Netflix used to cast a blind eye toward password sharing, but that blind eye is quickly turning into the Eye of Sauron. Soon, Netflix subscribers will have to pay extra to share their accounts with family and friends outside their household.
So, when exactly will Netflix begin cracking down on password sharing, and what will happen if you get caught? Here’s what you need to know.
Update: April 18, 2023: We’ve added new details about when Netflix’s password-sharing crackdown will begin in the United States.
Netflix password sharing crackdown: Your questions answered
Why is Netflix cracking down on password sharing?
Netflix didn’t always have a problem with subscribers sharing their passwords. As recently as 2016, Netflix CEO Reed Hastings called the practice a “positive thing” because so many password sharers eventually got their own accounts. To be clear, Hastings wasn’t actually encouraging password sharing, but he didn’t seem interested in a crackdown, either, noting that account sharing “really hasn’t been a problem.”
Of course, Hastings’ 2016 comments came in the context of explosive subscriber growth for Netflix. By early 2022, that growth had stalled, with Netflix reporting that its subscriber base had shrunk for the first time in a decade. Password sharing was partly to blame, the company said.
While Netflix hasn’t quantified how much revenue it may have lost from password sharers, a Los Angeles Times report estimates the practice may have cost streamer and pay-TV operators up to $9.1 billion in 2019, a figure that could balloon to $12.5 billion by 2024.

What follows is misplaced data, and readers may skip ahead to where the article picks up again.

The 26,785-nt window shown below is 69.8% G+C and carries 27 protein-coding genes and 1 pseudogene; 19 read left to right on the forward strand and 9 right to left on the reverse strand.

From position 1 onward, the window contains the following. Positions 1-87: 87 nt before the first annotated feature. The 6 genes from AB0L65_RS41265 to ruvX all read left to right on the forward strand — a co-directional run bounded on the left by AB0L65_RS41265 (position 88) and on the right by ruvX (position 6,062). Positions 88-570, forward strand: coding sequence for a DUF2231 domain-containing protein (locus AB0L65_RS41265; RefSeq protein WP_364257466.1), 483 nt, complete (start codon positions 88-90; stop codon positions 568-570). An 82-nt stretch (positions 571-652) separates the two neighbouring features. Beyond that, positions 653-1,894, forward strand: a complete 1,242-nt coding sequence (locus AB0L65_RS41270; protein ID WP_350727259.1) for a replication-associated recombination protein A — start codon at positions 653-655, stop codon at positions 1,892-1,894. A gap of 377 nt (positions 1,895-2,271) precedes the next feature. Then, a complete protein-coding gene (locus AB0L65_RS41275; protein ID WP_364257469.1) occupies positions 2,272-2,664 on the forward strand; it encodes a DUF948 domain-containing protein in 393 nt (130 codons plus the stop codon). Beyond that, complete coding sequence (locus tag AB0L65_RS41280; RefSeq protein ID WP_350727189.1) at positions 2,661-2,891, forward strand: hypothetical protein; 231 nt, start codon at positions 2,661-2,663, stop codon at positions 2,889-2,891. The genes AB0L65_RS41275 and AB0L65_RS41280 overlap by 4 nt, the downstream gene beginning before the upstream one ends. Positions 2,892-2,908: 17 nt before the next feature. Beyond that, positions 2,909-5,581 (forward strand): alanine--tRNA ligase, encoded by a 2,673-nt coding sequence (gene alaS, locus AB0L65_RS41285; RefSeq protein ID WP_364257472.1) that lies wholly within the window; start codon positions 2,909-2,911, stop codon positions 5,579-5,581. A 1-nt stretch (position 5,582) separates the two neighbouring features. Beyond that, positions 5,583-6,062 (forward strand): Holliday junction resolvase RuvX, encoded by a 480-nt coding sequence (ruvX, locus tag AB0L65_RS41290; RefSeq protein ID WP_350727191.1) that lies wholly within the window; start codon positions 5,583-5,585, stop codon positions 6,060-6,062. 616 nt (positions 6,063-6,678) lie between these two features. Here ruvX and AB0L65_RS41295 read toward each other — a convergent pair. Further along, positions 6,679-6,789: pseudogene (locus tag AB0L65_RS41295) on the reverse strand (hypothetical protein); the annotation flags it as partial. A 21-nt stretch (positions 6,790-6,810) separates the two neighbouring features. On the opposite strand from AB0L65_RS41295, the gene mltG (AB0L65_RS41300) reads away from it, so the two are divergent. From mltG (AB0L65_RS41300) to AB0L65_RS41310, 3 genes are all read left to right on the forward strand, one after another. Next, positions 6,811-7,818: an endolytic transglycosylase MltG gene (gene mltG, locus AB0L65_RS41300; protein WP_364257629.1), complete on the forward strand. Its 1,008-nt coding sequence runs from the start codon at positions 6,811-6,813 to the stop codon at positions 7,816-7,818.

The streaming landscape has also changed dramatically in the past few years. Back in 2016, Hastings could afford to be cavalier about password sharing because the streamer faced little in the way of serious competition. Today, it’s up against the likes of Disney+, HBO Max, Paramount+, Peacock, and Apple TV+.
With all the big players fighting tooth-and-nail over new subscribers, streamers like Netflix aren’t giving password sharers a free pass anymore.
Is it ever okay to share your Netflix account?
According to Netflix’s Help Center, you can only share your Netflix account with people “who live together in a single household.”
It’s also fine to use the same Netflix account when you’re traveling or between different homes–for example, if you’re staying at your summer home (lucky you!), you can sign in to your Netflix account there as well as at your regular residence.
How does Netflix know that you’re sharing someone else’s password?